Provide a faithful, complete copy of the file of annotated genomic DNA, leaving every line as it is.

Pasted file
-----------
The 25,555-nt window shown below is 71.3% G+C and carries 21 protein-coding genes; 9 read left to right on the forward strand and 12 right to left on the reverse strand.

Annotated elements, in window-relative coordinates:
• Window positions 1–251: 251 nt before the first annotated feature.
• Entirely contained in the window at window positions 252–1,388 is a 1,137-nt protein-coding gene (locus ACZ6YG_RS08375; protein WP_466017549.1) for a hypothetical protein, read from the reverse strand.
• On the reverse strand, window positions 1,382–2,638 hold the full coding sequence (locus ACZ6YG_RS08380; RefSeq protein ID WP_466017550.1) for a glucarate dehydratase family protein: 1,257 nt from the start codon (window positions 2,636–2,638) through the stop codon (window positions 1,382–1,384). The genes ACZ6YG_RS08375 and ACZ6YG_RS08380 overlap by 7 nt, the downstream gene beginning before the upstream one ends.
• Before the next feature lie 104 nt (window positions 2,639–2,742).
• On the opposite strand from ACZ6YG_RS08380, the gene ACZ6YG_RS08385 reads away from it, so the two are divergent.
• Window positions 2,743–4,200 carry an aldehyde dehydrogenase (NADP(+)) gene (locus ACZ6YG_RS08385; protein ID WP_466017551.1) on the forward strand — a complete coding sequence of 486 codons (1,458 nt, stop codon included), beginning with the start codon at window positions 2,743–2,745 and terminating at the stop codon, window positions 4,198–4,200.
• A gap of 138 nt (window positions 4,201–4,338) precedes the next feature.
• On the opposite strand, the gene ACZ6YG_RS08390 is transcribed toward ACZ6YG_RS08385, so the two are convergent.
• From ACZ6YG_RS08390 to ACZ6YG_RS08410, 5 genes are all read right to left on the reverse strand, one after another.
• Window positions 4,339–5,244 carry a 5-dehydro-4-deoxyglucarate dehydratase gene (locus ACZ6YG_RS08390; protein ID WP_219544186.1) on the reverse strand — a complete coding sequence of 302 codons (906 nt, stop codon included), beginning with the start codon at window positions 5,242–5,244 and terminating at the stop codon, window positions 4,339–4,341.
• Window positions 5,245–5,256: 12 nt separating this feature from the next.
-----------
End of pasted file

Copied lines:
The 25,555-nt window shown below is 71.3% G+C and carries 21 protein-coding genes; 9 read left to right on the forward strand and 12 right to left on the reverse strand.

Annotated elements, in window-relative coordinates:
• Window positions 1–251: 251 nt before the first annotated feature.
• Entirely contained in the window at window positions 252–1,388 is a 1,137-nt protein-coding gene (locus ACZ6YG_RS08375; protein WP_466017549.1) for a hypothetical protein, read from the reverse strand.
• On the reverse strand, window positions 1,382–2,638 hold the full coding sequence (locus ACZ6YG_RS08380; RefSeq protein ID WP_466017550.1) for a glucarate dehydratase family protein: 1,257 nt from the start codon (window positions 2,636–2,638) through the stop codon (window positions 1,382–1,384). The genes ACZ6YG_RS08375 and ACZ6YG_RS08380 overlap by 7 nt, the downstream gene beginning before the upstream one ends.
• Before the next feature lie 104 nt (window positions 2,639–2,742).
• On the opposite strand from ACZ6YG_RS08380, the gene ACZ6YG_RS08385 reads away from it, so the two are divergent.
• Window positions 2,743–4,200 carry an aldehyde dehydrogenase (NADP(+)) gene (locus ACZ6YG_RS08385; protein ID WP_466017551.1) on the forward strand — a complete coding sequence of 486 codons (1,458 nt, stop codon included), beginning with the start codon at window positions 2,743–2,745 and terminating at the stop codon, window positions 4,198–4,200.
• A gap of 138 nt (window positions 4,201–4,338) precedes the next feature.
• On the opposite strand, the gene ACZ6YG_RS08390 is transcribed toward ACZ6YG_RS08385, so the two are convergent.
• From ACZ6YG_RS08390 to ACZ6YG_RS08410, 5 genes are all read right to left on the reverse strand, one after another.
• Window positions 4,339–5,244 carry a 5-dehydro-4-deoxyglucarate dehydratase gene (locus ACZ6YG_RS08390; protein ID WP_219544186.1) on the reverse strand — a complete coding sequence of 302 codons (906 nt, stop codon included), beginning with the start codon at window positions 5,242–5,244 and terminating at the stop codon, window positions 4,339–4,341.
• Window positions 5,245–5,256: 12 nt separating this feature from the next.